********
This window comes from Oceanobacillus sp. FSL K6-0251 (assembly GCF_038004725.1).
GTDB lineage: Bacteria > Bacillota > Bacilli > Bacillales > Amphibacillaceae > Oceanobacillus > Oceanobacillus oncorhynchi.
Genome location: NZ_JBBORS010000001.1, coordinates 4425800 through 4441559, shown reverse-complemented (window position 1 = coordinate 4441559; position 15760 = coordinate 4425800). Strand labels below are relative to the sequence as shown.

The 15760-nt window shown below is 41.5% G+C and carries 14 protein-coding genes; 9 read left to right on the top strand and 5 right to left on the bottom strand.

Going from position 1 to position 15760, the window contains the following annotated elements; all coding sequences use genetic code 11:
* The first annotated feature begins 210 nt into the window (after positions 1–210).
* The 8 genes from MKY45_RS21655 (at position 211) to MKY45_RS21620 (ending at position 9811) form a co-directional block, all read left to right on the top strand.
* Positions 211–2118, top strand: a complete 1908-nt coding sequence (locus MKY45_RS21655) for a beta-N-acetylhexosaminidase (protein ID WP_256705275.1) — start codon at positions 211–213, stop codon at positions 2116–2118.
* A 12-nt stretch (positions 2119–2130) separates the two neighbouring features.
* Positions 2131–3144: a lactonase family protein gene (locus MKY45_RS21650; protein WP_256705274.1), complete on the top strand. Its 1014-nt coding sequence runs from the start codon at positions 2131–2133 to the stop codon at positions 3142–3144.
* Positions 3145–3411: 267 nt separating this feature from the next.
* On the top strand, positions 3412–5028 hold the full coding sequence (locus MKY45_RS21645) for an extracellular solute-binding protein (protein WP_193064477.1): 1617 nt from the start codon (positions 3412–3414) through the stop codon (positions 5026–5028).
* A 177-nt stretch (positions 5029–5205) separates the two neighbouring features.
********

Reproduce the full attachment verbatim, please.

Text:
This window comes from Oceanobacillus sp. FSL K6-0251 (assembly GCF_038004725.1).
GTDB lineage: Bacteria > Bacillota > Bacilli > Bacillales > Amphibacillaceae > Oceanobacillus > Oceanobacillus oncorhynchi.
Genome location: NZ_JBBORS010000001.1, coordinates 4425800 through 4441559, shown reverse-complemented (window position 1 = coordinate 4441559; position 15760 = coordinate 4425800). Strand labels below are relative to the sequence as shown.

The 15760-nt window shown below is 41.5% G+C and carries 14 protein-coding genes; 9 read left to right on the top strand and 5 right to left on the bottom strand.

Going from position 1 to position 15760, the window contains the following annotated elements; all coding sequences use genetic code 11:
* The first annotated feature begins 210 nt into the window (after positions 1–210).
* The 8 genes from MKY45_RS21655 (at position 211) to MKY45_RS21620 (ending at position 9811) form a co-directional block, all read left to right on the top strand.
* Positions 211–2118, top strand: a complete 1908-nt coding sequence (locus MKY45_RS21655) for a beta-N-acetylhexosaminidase (protein ID WP_256705275.1) — start codon at positions 211–213, stop codon at positions 2116–2118.
* A 12-nt stretch (positions 2119–2130) separates the two neighbouring features.
* Positions 2131–3144: a lactonase family protein gene (locus MKY45_RS21650; protein WP_256705274.1), complete on the top strand. Its 1014-nt coding sequence runs from the start codon at positions 2131–2133 to the stop codon at positions 3142–3144.
* Positions 3145–3411: 267 nt separating this feature from the next.
* On the top strand, positions 3412–5028 hold the full coding sequence (locus MKY45_RS21645) for an extracellular solute-binding protein (protein WP_193064477.1): 1617 nt from the start codon (positions 3412–3414) through the stop codon (positions 5026–5028).
* A 177-nt stretch (positions 5029–5205) separates the two neighbouring features.